Industrialists: 81 Percent of All Israeli Companies Give Workers Annual Bonuses

A survey conducted by the Manufacturers Association among dozens of companies found that 81 percent of all companies in the economy distribute bonuses to employees, most (86 percent) on an annual basis.

The vast majority of companies base bonuses on employee performance and company results. A senior manager receives a bonus equal to 1.5 times the monthly salary, mid-management bonuses are 1.1 times the amount and other employees receive an annual bonus of one month's salary.

The survey conducted with Pilat found that many companies pay employees' vehicle maintenance. Of the companies surveyed, 78 percent pay such benefits - most by the kilometer, others based on the employee's seniority, and some pay a uniform amount to all employees - and 41 percent of all companies gross up this benefit for sales personnel.

The economy's recovery over the past year is evidenced in salaries - 40 percent of all companies raised salaries, and 8 percent increased work hours. After a salary increase of 4.3 percent in 2005 over the previous year, salaries increased 3.9 percent this year as compared to 2005. The increase was affected by the minimum wage increase. The effect of increased salaries on profitability and the increased price of raw materials are a cause for concern among industrialists, and the dropping dollar rate is hitting importers.

In addition, 85 percent of companies also give severance pay to employees who leave by agreement. The average monthly salary of a purchasing manager is NIS 18,260. Added vehicle benefits bring this up to NIS 22,583. A company comptroller receives an average monthly salary of NIS 17,011 plus vehicle benefits, bringing the total to NIS 21,097. The average salary of a production employee is NIS 6,284, and a forklift worker earns an average of NIS 2,206.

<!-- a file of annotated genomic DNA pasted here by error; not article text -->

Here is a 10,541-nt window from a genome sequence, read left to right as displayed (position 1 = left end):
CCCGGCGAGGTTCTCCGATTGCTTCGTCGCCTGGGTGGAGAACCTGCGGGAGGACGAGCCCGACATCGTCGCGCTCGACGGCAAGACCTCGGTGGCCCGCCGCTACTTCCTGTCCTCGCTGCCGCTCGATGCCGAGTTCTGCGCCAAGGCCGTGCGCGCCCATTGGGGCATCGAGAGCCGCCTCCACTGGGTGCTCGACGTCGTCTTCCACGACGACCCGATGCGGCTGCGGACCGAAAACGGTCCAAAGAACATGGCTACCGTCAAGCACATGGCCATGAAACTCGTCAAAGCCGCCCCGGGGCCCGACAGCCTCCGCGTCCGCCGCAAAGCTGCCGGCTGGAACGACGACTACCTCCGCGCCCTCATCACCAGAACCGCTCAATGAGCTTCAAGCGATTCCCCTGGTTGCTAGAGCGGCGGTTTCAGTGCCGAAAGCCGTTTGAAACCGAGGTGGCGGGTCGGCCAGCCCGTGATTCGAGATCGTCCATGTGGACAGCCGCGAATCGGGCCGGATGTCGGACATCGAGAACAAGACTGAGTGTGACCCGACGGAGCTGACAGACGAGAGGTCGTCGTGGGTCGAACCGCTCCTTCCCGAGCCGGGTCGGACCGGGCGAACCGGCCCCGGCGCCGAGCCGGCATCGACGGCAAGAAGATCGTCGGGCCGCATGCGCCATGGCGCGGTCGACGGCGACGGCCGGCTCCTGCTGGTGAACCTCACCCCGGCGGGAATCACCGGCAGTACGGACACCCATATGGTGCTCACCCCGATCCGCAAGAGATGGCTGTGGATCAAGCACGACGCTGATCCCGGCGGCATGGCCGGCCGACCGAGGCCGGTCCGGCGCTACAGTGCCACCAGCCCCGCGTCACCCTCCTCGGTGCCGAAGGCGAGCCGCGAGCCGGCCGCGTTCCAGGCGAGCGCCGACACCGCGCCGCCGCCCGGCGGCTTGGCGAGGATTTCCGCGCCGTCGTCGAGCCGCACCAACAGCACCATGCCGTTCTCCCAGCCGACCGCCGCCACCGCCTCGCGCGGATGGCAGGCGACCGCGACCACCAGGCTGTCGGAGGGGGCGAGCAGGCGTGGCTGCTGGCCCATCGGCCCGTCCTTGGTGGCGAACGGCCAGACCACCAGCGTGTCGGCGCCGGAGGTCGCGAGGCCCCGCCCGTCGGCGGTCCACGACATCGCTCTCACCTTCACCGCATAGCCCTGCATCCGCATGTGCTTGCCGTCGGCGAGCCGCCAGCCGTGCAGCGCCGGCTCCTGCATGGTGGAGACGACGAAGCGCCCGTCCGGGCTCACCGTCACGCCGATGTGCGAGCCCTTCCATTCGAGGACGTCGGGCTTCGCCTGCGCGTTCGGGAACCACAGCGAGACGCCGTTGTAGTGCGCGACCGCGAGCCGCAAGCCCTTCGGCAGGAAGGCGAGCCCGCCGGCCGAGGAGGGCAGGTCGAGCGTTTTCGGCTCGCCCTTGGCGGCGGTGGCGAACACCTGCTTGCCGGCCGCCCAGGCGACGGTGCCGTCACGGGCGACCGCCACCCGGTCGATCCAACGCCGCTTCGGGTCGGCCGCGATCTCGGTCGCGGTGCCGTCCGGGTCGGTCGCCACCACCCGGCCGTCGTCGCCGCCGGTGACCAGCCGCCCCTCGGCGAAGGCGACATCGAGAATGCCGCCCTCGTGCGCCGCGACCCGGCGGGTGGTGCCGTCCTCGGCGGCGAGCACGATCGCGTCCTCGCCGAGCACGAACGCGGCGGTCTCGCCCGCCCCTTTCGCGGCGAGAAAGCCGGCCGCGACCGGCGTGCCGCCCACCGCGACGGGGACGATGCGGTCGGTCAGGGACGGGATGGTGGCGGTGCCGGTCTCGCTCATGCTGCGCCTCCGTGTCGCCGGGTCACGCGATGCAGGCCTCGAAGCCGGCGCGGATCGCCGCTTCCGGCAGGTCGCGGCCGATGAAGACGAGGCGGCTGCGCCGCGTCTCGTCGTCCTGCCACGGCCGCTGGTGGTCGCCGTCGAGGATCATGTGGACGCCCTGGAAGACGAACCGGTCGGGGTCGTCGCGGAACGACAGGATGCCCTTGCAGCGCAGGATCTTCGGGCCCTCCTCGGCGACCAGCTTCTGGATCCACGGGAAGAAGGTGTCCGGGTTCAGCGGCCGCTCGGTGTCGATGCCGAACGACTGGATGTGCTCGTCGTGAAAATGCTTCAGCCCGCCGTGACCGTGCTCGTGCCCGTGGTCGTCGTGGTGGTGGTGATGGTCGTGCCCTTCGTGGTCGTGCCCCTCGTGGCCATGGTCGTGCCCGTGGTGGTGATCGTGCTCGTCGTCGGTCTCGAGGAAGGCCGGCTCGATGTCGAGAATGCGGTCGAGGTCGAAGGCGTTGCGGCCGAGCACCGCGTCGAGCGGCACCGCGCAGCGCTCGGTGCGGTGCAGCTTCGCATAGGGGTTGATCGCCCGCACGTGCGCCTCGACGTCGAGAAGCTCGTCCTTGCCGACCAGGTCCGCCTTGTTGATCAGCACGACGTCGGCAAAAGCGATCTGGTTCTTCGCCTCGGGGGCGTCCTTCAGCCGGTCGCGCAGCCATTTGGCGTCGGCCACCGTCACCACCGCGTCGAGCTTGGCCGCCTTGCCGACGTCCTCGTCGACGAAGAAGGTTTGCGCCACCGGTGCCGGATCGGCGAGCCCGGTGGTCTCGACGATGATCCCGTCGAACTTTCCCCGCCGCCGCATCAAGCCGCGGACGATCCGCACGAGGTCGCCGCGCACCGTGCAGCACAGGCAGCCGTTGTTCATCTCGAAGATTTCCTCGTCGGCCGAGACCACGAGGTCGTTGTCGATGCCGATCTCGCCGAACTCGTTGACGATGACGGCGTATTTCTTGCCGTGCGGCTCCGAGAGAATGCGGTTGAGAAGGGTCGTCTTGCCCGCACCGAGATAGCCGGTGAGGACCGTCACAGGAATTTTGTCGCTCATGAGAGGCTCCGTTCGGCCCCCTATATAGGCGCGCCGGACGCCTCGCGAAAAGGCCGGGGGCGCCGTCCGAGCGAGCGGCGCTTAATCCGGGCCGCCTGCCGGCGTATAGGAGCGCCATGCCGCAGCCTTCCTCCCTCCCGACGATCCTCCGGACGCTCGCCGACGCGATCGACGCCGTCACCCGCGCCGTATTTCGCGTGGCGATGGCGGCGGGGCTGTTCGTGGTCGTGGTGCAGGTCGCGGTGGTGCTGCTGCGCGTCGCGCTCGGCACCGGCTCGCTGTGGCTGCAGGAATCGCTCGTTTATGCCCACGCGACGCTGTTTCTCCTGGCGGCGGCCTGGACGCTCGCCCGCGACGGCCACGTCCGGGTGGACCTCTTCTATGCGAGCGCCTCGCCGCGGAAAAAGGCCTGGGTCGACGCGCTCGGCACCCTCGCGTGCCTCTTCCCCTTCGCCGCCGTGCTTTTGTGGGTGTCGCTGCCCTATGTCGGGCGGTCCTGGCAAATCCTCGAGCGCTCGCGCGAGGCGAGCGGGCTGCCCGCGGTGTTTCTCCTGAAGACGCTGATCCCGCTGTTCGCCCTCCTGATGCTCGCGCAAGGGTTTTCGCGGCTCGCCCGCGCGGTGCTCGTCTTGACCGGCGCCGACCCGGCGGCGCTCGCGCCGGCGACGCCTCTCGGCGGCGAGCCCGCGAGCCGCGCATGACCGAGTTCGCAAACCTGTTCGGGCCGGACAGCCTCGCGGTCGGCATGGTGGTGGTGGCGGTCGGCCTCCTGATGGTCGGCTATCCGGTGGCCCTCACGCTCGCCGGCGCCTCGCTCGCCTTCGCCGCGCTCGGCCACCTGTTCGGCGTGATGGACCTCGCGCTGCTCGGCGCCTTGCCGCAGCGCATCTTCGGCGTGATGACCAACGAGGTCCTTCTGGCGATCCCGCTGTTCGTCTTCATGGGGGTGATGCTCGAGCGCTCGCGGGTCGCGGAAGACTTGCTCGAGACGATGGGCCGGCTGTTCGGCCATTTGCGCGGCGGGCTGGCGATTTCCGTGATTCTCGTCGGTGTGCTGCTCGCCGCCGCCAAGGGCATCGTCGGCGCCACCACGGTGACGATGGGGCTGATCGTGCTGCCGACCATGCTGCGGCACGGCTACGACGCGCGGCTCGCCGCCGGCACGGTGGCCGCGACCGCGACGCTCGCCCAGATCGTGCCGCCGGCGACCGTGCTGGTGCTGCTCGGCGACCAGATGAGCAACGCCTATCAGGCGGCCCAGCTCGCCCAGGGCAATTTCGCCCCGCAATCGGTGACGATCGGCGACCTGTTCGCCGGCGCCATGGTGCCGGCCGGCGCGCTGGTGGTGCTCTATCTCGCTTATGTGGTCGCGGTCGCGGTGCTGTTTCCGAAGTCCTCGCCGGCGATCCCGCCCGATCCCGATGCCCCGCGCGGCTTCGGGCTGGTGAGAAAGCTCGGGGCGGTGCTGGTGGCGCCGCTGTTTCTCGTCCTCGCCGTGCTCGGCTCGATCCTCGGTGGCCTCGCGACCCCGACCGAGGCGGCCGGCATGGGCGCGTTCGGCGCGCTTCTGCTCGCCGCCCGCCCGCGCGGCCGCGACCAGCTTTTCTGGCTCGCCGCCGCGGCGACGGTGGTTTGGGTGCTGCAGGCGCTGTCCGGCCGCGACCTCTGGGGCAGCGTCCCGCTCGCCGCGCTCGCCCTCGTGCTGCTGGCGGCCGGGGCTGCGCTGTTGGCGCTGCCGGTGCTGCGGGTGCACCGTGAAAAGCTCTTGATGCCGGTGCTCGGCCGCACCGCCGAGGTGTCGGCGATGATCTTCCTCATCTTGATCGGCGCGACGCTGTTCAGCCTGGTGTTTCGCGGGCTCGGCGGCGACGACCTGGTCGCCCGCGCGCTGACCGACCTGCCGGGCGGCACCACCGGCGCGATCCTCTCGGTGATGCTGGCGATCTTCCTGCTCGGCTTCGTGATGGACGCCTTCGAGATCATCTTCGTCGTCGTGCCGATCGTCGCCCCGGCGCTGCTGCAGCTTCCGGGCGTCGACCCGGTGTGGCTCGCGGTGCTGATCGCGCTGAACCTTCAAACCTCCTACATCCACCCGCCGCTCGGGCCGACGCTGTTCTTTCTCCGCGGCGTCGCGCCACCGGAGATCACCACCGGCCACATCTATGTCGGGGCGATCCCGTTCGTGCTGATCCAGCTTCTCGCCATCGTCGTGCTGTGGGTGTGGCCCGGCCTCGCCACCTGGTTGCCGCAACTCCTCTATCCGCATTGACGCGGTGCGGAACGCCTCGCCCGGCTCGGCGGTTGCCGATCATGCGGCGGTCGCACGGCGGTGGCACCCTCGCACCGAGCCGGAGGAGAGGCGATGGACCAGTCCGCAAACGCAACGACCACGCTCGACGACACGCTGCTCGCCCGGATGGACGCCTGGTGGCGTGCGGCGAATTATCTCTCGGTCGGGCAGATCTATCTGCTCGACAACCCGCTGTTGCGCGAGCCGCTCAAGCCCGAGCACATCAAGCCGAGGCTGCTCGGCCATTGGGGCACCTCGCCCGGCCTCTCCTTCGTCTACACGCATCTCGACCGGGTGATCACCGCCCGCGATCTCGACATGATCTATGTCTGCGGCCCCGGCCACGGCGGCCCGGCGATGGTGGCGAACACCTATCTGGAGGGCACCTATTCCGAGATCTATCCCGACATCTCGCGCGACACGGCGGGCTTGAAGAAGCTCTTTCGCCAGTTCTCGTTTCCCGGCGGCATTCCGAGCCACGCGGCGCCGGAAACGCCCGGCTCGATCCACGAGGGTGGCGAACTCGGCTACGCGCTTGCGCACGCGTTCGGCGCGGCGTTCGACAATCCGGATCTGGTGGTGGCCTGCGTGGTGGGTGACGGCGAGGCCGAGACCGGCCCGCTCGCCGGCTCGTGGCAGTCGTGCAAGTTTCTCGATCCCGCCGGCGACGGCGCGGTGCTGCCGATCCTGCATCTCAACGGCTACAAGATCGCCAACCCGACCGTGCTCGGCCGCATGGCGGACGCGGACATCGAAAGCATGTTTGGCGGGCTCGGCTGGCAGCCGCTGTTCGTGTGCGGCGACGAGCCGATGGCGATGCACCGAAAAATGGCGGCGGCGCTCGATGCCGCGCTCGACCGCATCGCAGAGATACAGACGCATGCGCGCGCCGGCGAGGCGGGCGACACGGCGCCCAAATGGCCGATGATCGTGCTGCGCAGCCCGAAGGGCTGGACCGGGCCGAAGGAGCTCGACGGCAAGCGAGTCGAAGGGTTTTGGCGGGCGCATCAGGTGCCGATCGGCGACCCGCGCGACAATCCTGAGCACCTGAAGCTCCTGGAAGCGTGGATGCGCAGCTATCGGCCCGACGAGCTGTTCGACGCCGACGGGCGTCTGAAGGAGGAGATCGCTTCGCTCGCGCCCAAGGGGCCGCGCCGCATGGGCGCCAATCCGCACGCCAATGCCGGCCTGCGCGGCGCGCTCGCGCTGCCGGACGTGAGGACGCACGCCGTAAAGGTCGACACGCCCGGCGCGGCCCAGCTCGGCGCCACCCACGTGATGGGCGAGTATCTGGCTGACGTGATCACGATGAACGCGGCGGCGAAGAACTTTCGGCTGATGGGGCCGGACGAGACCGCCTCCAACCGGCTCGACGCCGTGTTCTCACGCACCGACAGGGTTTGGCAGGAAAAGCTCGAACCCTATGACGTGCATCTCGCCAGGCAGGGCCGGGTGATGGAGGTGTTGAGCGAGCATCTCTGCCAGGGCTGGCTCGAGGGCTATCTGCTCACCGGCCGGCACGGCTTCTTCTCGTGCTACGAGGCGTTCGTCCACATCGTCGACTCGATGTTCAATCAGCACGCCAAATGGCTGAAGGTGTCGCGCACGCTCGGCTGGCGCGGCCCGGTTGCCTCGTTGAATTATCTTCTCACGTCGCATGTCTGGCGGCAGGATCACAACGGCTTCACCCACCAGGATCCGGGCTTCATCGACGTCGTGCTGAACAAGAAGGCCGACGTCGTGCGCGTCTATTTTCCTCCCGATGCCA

Unemployment remained unchanged for the third consecutive month, reaching 8.4 percent in October, according to data publicized yesterday by the Central Bureau of Statistics. By comparison, unemployment was 8.9 percent in October 2005, 9.8 percent in 2004, and 10.8 percent in 2003. Sources in the treasury estimate that the unemployment rate in October 2007 will be 8.4 percent or less.

Decreasing unemployment rates reflect the increasing number of persons employed in free professions, technical professions and industry.